On November 26, 2021, Taiwan announced that it would add six African countries – South Africa, Botswana, Namibia, Lesotho, Eswatini, and Zimbabwe – to its list of “key high-risk countries,” effective November 29, 2021. Effective December 1, Taiwan also added Malawi, Mozambique, Egypt, and Nigeria to the list of key high-risk countries. Individuals who have traveled in any of these ten countries within the past fourteen days must quarantine at government group quarantine facilities for fourteen days and complete an additional seven-day self-health management period. The announcements are part of Taiwan’s effort to slow the spread of the omicron variant of the coronavirus.

Continue Reading Taiwan Updates Entry Restrictions in Light of Omicron Variant

On November 29, 2021, the Australian government announced that it would delay its plan to reopen the country to fully vaccinated visa holders in light of the identification of the omicron variant of the coronavirus. The delay is effective through at least December 15, 2021, and applies to students, skilled workers, and those carrying humanitarian, working holiday, and family visas. In its announcement, the government cited the need to gather more information to better understand the omicron variant, including its transmissibility, severity, and interaction with existing vaccines.

Continue Reading Australia Postpones Relaxation of Entry Restrictions for Visa Holders

Effective January 1, 2022, Switzerland will grant complete freedom of movement to Croatian nationals. The government’s announcement means that Croatians will soon be able to live and work in Switzerland subject to the same immigration and work authorization rules as other EU nationals.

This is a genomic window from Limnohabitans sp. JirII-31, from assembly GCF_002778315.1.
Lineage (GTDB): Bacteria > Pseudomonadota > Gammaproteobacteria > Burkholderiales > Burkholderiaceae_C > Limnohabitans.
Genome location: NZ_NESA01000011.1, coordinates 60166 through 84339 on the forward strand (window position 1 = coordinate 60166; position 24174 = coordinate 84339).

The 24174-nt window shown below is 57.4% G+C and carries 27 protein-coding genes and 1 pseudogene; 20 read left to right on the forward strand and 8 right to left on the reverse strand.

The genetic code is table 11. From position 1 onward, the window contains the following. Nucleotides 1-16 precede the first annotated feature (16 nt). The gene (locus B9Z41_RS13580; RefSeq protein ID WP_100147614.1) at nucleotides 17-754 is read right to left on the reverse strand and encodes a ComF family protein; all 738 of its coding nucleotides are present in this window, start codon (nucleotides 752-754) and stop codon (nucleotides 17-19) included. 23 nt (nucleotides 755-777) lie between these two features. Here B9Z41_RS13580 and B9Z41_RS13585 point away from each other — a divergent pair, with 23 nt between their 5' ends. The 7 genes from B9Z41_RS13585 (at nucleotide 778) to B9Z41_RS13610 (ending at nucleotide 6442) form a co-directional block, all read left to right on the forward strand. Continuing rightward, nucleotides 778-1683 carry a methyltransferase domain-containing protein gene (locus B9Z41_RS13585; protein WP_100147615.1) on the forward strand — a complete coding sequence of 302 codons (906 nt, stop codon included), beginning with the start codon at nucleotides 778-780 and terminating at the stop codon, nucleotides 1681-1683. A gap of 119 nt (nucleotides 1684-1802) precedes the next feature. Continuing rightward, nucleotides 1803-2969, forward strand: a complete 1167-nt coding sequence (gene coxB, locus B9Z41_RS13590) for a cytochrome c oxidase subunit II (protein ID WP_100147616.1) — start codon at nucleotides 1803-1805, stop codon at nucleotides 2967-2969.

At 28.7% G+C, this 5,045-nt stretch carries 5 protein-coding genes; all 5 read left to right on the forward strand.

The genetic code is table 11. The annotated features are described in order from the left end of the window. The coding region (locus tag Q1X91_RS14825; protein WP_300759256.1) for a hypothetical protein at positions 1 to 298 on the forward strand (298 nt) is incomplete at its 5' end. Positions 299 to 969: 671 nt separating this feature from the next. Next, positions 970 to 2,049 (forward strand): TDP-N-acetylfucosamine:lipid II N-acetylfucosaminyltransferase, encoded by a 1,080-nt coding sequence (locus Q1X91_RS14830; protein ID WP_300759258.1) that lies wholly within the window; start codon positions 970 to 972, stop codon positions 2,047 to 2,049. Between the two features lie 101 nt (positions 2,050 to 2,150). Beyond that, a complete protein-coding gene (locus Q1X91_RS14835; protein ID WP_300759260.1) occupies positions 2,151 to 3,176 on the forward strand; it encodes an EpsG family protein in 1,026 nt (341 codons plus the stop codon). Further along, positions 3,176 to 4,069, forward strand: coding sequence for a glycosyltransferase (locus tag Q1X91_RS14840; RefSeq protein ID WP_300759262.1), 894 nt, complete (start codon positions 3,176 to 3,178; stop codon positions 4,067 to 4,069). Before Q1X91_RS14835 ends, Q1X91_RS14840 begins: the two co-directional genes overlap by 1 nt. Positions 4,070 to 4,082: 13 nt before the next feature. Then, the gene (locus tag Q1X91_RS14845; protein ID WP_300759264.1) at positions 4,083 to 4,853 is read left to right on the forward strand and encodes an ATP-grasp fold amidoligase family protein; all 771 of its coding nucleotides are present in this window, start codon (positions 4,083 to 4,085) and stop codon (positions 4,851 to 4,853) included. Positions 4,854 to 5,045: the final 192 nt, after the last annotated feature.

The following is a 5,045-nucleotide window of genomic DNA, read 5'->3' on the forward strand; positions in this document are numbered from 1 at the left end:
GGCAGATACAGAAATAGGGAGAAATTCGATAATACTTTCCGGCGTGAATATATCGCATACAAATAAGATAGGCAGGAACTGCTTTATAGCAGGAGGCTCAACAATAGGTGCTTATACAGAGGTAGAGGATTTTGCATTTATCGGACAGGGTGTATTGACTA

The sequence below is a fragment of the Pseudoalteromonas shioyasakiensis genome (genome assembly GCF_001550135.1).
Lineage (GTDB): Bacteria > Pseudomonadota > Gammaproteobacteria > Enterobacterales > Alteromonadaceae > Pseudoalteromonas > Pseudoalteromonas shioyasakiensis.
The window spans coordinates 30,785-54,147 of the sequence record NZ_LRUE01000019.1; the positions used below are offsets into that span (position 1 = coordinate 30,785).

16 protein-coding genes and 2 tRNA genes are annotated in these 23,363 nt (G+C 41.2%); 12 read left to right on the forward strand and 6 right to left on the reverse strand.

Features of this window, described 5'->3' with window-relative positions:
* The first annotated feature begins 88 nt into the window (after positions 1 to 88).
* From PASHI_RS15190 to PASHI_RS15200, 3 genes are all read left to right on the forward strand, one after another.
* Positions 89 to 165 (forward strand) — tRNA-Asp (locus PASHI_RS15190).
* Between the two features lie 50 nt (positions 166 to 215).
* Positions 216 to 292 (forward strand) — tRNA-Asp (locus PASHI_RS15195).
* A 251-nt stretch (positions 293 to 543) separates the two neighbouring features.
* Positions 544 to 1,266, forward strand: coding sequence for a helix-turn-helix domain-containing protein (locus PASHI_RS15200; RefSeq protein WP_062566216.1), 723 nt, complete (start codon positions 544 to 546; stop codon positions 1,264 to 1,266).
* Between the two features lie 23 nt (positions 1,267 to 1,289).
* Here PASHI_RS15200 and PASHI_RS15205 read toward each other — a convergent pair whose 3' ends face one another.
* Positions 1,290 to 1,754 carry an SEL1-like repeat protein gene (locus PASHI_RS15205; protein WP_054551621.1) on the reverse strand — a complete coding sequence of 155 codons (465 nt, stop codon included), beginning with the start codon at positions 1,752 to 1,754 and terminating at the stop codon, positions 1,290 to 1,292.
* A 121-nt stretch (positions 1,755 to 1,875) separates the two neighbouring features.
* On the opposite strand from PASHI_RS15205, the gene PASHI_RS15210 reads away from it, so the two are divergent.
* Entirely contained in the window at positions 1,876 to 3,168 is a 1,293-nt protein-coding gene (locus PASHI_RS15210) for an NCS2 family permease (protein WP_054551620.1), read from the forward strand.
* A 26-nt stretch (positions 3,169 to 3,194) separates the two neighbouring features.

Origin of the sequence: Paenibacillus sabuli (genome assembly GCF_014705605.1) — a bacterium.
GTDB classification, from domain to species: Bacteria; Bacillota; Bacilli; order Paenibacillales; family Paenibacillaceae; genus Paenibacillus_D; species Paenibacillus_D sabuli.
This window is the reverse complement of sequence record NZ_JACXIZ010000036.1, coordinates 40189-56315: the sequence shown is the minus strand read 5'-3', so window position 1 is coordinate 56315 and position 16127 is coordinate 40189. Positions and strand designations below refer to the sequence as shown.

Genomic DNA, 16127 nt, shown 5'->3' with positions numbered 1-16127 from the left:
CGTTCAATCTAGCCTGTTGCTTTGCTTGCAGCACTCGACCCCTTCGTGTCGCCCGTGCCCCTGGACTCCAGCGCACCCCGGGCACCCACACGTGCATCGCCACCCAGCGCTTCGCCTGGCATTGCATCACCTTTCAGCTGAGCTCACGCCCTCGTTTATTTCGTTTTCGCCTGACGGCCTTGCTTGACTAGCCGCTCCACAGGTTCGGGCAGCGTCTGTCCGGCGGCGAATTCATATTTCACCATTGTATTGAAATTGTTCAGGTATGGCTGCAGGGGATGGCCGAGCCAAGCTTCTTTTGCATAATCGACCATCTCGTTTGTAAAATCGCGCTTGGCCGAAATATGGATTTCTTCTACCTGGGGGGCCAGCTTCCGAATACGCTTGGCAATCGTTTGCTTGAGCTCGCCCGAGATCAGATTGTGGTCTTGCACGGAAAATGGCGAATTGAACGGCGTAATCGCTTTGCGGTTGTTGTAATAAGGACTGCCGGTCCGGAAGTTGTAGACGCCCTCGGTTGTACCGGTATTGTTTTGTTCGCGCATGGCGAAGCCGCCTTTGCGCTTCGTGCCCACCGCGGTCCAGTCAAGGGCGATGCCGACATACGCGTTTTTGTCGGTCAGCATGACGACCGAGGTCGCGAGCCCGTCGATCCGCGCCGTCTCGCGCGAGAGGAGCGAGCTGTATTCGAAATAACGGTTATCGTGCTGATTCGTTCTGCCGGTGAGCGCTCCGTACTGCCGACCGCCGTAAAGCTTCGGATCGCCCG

Continue Reading Switzerland Announces Freedom of Movement for Croatians, Visa-Exempt Status for Australians

In response to the identification of the omicron variant of the SARS-CoV-2 virus, several countries around the world have implemented new travel restrictions aimed at slowing the spread of the disease. In the Americas region alone, several countries—including Brazil, Canada, Chile, and the United States—have announced new restrictions on the entry of foreign nationals. Other countries, such as Mexico, have insisted that such measures are of little use.

Continue Reading Countries Impose Travel Restrictions to Slow Spread of Omicron Variant

On November 1, 2021, the Department of Labor (DOL) found that labor shortages resulting from the COVID-19 pandemic do not qualify as a “one-time occurrence” justifying the hiring of H-2B temporary workers.  The H-2B program allows U.S. employers to hire foreign workers to fill temporary non-agricultural positions in the United States. Before hiring an H-2B worker, the employer must file an application with DOL. In particular, the employer must demonstrate that a “temporary” need for foreign workers exists due to: (1) a one-time occurrence; (2) the seasonal nature of the business; (3) a short-term spike in demand (i.e., a peak load); or (4) the intermittent nature of the work.
Continue Reading DOL Finds that Pandemic is not Sufficiently “Temporary” for H-2B Program